Sea of Ice, 1823–24
Oil on canvas,38 x 49.9 (96.7 x 126.9 cm)
Hamburger Kunsthalle, Germany
Caspar David Friedrich’s Sea of Ice, arguably the most famous polar painting, was partly inspired by Edward Parry’s Northwest Passage expedition in 1819–20. Although he never traveled to the Arctic, the artist sketched ice floes along Dresden’s Elbe River, which would freeze during winter.
Friedrich piles thick slabs of ice into the shape of an alpine peak. Its rocklike mass recalls cemetery gravestones. Emblems of death appear in the mast and barely visible hull of a ship crushed by the ice.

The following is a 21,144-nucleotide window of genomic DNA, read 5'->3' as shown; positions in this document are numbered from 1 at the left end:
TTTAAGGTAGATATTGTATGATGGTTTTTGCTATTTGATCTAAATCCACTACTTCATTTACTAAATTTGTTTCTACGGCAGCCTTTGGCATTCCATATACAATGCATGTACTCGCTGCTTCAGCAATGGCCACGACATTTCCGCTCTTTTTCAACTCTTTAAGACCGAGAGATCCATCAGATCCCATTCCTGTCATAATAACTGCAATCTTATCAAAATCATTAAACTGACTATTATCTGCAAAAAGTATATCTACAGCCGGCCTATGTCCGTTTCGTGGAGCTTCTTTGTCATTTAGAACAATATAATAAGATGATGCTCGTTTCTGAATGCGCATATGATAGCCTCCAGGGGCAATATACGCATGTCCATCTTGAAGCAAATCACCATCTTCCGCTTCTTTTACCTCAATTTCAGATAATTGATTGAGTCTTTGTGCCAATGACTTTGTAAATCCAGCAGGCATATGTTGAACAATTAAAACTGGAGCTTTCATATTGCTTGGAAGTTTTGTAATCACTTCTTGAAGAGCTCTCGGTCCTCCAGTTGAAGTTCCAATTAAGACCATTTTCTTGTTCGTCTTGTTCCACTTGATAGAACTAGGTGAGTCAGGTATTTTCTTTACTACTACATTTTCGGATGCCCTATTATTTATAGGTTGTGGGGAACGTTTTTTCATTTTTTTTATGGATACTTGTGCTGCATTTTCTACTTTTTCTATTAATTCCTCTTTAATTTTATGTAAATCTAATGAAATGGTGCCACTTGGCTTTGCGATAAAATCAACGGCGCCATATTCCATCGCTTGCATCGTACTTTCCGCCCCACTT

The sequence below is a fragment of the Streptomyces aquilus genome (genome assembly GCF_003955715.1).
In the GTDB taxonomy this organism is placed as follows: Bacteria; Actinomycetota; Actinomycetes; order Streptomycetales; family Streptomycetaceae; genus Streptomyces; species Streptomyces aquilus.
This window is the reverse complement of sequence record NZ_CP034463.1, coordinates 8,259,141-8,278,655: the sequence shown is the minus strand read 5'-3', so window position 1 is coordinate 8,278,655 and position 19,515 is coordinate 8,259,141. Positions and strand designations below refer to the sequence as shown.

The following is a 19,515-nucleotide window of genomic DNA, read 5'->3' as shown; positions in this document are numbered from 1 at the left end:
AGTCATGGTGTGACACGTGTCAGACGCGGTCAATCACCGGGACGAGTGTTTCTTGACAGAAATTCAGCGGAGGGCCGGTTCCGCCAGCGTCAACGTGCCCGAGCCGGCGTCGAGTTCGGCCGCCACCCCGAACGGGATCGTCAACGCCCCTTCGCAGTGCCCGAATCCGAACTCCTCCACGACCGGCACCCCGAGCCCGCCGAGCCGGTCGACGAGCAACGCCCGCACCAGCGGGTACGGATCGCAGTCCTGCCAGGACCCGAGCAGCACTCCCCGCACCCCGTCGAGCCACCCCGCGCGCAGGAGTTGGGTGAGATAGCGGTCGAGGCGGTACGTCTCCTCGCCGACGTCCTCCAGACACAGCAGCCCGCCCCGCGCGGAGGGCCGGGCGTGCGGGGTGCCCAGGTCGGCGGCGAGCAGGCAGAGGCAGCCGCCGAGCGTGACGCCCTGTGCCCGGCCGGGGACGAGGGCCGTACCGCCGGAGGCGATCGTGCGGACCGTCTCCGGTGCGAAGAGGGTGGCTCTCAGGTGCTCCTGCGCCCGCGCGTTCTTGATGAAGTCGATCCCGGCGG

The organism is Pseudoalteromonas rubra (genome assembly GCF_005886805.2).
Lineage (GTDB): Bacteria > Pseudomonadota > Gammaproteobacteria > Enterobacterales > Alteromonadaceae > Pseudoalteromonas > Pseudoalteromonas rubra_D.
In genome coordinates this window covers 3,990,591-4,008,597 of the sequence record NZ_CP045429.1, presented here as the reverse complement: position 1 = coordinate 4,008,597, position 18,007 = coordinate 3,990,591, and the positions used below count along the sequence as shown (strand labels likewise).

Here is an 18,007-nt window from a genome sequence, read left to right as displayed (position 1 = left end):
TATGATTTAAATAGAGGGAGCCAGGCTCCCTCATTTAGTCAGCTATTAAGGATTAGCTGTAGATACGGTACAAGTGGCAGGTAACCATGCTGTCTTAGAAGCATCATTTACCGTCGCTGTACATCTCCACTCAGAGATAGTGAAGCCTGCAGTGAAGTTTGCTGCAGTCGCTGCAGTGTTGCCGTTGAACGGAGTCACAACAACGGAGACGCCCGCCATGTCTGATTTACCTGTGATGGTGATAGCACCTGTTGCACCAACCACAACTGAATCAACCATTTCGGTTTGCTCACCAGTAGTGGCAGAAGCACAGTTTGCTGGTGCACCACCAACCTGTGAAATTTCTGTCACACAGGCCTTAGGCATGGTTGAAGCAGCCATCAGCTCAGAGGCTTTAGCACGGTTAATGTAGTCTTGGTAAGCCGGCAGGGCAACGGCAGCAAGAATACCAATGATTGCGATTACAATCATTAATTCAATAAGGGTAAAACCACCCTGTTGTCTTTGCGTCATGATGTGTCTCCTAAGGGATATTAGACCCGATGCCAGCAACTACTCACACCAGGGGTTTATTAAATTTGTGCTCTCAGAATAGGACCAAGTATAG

The Sea of Ice corresponds to Friedrich’s withdrawal from society and state of mind after his art became neglected. Many art historians have speculated on the painting’s meaning: its implications of human vulnerability, death, and potential redemption through faith. Some believe that its foreboding quality alludes to the clamp down on political freedom in Prince Metternich’s Germany. The significance of this painting resides in Friedrich’s introduction of a complex web of ideas into the iconography of Arctic landscapes.